The United Nations Framework Convention on Climate Change (UNFCCC) and its annual Conference of Parties meetings have been important for scholars and for society at large. Climate change issues gained a remarkable degree of coverage in the news and in social media. Thus, the UNFCCC’s Kyoto Protocol and Paris Agreement are widely known by people all around the world, and they were both the subject of close analysis.
When the Paris Agreement was adopted in December 2015, I was convinced that it was a weak attempt for combating climate change from what I gathered from a quick internet search. I therefore wanted to write my dissertation about comparing the Kyoto Protocol and the Paris Agreement in terms of their effectiveness in mitigating greenhouse gases (GHG) emissions. The interesting outcome of my study was that my opinion completely changed. In my dissertation, I claimed that the Paris Agreement has a higher potential for effectiveness than the Kyoto Protocol, although it is still not enough for guaranteeing a safe future free from severe climate change effects.
I revised my dissertation as a journal article and sent it to the University College Dublin Law Review (UCD Law Review). However, in June 2017, US President Donald Trump announced his intention to withdraw from the Paris Agreement. The US’s withdrawal would substantially limit the effectiveness of the Paris Agreement because the US is the highest GHG emitter per capita. Hence, the editors of the UCD Law Review editors advised me to add a section about the impact on the effectiveness of the Paris Agreement that arose from the withdrawal of the US. I followed their advice and published the article, and was delighted to win the most outstanding article prize of the UCD Law Review in 2017. I would like to use this opportunity to thank all UCD Law Review editors for their hard work on my paper. This blog post represents a condensed form of that article.
My article concludes that the Paris Agreement with US participation is desirable. However, where the US actually ceases its participation, the Paris Agreement can still be effective. In fact, I argue that if the US government does not want to contribute to the mitigation of GHG, it does not matter if they remain in the Paris Agreement or not. This claim may sound strong and confusing, but I explain the reasons below. This post will address the effectiveness of the UN climate change regime by assessing the Kyoto Protocol and the potential of the Paris Agreement with and without the US.
The Kyoto Protocol
First of all, it is important to clarify what is meant by ‘effectiveness’. The UNFCCC Article 2, Kyoto Protocol Preamble, and Paris Agreement Article 2(1) aim at the stabilisation of GHG emissions, achieved by a reduction of cumulative GHG from the atmosphere for preventing dangerous anthropogenic interference. The Paris Agreement Article 2(1)(a) puts a more specific target and aims to achieve this goal by keeping ‘the global average temperature to well below 2 °C above pre-industrial levels and pursuing efforts to limit the temperature increase to 1.5 °C above pre-industrial levels’. Therefore, the effectiveness criterion is taken from these legal documents and it measures the success of GHG mitigation.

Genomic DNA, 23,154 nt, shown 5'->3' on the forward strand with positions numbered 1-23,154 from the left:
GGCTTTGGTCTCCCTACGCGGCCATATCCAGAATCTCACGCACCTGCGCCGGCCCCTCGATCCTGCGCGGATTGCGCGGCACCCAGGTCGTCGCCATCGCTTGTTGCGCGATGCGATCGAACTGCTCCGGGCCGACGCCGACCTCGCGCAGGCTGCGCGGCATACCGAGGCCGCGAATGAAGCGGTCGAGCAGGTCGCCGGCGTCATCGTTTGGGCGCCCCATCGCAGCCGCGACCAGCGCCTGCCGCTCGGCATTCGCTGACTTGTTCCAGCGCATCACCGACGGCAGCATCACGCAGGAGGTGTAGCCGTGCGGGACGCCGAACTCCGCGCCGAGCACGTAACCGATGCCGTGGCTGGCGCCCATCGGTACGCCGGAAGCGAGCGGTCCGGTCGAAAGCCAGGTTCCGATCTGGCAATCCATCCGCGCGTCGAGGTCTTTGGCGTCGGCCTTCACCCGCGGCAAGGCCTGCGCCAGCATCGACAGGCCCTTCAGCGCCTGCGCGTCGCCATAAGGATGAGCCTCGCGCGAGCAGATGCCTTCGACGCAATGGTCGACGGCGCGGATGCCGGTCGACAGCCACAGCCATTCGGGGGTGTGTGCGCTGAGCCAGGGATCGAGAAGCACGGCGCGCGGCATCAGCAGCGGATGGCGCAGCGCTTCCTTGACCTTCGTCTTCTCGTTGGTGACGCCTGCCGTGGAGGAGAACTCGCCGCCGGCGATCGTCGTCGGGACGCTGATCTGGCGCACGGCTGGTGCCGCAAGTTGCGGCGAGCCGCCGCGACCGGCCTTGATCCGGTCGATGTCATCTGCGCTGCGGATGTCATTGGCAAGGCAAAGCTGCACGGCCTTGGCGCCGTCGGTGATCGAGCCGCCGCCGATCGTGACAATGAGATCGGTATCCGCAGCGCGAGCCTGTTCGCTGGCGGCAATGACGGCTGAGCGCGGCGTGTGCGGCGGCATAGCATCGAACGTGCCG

In this regard, the Kyoto Protocol has failed to be effective. The first reason is its burden sharing formula for climate change actions. The burden sharing is done according to two principles stated in the Article 3(1) of the UNFCCC and Article 3 of the Rio Declaration: the principle of equity, and the principle of common but differentiated responsibilities and respective capacities (CBDRRC). The principle of equity recognises the concept of equality and it acknowledges the different capacities and responsibilities of countries which are specified in the principle of the CBDRRC. The principle of CBDRRC means that, while the UNFCCC recognises all countries have a responsibility relating to climate change, there are differences in the historical contributions of countries to climate change. Developing countries claim that developed countries, who have contaminated more historically, should contribute more. This principle also recognises respective capabilities of countries which means that every country has different economic and technological capacities to contribute to the regime. As developed countries enjoyed carbon based economic growth in the past, and they have the technological and economical capacity, the Kyoto Protocol set binding GHG emission mitigation targets only for developed countries, which are specified in the Annex I of the UNFCCC. Moreover, the economic burden of combating climate change is also given to developed countries. The remaining countries did not have targets for mitigation and they were not expected to prepare a plan for their own intention for mitigation. This situation basically means that the Kyoto Protocol could not establish a global response to climate change. Considering that developing countries like China or India emit substantial amounts of GHG, the reduction of GHG without their involvement was not possible. Therefore, the Kyoto Protocol came into force without having the potential for effectiveness.